Artists Space | 55 Walker Street
Artists Space is to present the most comprehensive Tom of Finland survey exhibition to date, including more than 180 drawings, gouaches from the 1940s, over 300 pages of collages, as well as early childhood works.
Touko Laaksonen, aka Tom of Finland (1920, Kaarina – 1991, Helsinki), is considered to be the most iconic gay artist of the 20th century. In spite of his global status, his work, however, has only been very infrequently presented, examined or discussed within institutional and academic contexts.
Tom of Finland's biography parallels pivotal moments of 20th century (gay) history, bearing witness to the disasters, the turmoil and the radical changes that took place during his lifetime. Indeed, his work stands in dialectical relationship to these events and the often oppressive culture that surrounded him. Starting from an early age, Tom played with the iconographic conventions upon which both the representation and the very conception of masculinity are based. His emblematic, larger-than-life drawn phalluses not only threaten the existing symbolic order of heterosexuality, but also reorganize the principles by which (homo)sexual desires are structured. This fearless portrait of sexuality can also be read as a portrait of the sadomasochistic relationship that is at play between culture and subculture itself, an aspect that is as much present in his work, as it runs through gay culture of the 20th and 21st centuries, as well as through his own biography.
A child of teachers, Tom grew up in rural Finland. At age 19 he enrolled in a distance learning advertising course. Soon drafted, he joined the Finnish Army in its fight against the Soviet invasion. After the war he stayed in Helsinki studying classical piano at the renowned Sibelius Academy. While at the Academy, he worked as freelance graphic designer, later becoming senior art director at the Helsinki branch of the global ad agency McCann Erickson. In 1973, after 17 years with the firm, he quit to be able to focus entirely on his own work.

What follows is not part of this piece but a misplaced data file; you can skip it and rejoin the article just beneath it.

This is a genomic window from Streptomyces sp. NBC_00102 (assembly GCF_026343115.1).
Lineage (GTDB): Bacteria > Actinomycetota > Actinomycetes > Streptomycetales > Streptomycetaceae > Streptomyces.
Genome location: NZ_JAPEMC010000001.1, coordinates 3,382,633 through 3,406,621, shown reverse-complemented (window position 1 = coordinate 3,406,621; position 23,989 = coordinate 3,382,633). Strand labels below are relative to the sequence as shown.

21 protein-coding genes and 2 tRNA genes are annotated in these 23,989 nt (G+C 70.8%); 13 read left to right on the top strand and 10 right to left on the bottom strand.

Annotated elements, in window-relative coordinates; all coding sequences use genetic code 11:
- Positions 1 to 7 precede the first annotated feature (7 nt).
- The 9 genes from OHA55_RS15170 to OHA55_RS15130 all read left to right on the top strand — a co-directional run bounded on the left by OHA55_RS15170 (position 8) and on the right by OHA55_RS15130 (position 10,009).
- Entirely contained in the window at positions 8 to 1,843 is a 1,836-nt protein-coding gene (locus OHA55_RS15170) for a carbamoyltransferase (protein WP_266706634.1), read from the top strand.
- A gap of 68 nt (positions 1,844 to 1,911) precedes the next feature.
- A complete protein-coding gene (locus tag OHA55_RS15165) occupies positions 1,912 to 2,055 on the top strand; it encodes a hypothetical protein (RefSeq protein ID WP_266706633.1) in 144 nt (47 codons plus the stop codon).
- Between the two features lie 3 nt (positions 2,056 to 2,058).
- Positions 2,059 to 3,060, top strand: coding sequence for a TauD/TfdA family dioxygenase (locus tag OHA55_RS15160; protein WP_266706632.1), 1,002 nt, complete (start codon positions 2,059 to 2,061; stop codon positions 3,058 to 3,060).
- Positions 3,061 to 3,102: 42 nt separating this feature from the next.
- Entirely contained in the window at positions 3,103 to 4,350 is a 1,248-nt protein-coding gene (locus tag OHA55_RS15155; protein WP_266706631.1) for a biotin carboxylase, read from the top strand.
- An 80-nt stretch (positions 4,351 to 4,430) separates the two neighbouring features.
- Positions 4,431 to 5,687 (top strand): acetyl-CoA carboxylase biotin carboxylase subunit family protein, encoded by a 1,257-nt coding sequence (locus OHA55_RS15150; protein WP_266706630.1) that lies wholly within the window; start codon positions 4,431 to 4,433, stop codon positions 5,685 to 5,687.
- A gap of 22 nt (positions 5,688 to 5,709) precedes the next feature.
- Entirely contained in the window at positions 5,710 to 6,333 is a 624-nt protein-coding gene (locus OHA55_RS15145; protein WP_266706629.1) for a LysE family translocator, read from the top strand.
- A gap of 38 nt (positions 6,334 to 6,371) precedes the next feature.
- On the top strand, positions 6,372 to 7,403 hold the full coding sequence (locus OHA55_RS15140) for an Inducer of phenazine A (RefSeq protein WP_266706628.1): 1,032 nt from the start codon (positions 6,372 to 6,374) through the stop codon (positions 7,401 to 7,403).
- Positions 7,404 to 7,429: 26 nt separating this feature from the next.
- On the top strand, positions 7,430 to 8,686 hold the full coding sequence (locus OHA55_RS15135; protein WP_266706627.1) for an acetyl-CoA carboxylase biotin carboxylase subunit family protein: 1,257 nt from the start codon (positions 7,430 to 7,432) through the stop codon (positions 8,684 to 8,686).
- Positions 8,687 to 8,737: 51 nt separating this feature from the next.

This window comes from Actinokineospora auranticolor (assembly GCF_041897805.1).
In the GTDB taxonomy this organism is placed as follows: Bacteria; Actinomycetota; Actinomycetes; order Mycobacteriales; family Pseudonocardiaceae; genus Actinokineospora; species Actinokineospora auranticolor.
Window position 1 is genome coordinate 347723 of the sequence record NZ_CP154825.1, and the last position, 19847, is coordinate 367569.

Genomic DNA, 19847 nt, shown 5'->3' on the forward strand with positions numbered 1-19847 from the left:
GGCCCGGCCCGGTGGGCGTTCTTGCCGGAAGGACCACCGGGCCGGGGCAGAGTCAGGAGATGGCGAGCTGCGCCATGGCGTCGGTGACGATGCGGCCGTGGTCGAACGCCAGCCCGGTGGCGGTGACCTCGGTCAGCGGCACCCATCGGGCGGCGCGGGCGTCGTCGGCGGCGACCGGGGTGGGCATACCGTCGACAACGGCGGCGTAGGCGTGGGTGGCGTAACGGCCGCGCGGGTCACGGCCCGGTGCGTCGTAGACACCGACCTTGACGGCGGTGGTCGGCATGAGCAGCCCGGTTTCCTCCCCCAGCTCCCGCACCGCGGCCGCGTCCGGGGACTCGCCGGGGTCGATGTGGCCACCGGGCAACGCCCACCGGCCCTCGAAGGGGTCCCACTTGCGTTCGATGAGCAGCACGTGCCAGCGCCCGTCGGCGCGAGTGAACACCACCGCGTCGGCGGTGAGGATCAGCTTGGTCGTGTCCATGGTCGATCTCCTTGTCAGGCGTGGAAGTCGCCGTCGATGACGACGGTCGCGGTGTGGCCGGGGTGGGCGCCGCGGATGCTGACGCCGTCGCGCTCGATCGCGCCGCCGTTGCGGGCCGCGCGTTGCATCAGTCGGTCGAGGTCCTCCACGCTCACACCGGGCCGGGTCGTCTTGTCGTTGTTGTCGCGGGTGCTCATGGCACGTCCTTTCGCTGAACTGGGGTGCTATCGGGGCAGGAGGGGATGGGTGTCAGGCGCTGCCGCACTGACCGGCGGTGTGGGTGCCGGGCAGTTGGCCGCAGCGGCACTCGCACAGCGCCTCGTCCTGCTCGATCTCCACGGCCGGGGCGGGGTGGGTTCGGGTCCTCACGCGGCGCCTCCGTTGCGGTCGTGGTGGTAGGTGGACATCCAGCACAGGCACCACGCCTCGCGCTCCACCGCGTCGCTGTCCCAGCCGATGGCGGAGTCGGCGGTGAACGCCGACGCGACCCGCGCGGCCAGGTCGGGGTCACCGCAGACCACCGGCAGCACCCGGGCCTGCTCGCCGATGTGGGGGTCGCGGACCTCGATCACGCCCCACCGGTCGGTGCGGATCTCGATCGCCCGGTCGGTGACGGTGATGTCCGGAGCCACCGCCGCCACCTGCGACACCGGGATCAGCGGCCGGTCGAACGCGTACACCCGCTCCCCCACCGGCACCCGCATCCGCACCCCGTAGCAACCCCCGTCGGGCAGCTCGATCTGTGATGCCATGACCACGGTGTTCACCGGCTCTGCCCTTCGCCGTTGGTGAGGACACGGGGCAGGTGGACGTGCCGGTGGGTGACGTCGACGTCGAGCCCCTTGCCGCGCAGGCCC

While living life as an adman in Helsinki, his global career as gay icon was jumpstarted in 1950's Los Angeles through his ongoing contributions to Bob Mizer's Physique Pictorial. Later Tom became friends with Robert Mapplethorpe, who in 1980 helped him to get his first major gallery exhibition in New York. From the 1970s onwards Tom visited the US frequently and while he never permanently resided in the US, in the last decade of his life he spent equal time between Helsinki and Los Angeles; it could be argued that there was a distinct Finnish Tom as much as there was a real LA Tom, but there was always only one Tom of Finland.
Because of Tom of Finland's compound status as artist and pop icon, his work has for many years been admired by artists including the late Mike Kelley, who in 1988 invited him to speak at CalArts; Raymond Pettibon, who became a lifetime supporter of the Tom of Finland Foundation, as well as Richard Hawkins, who continues to work with the Foundation today.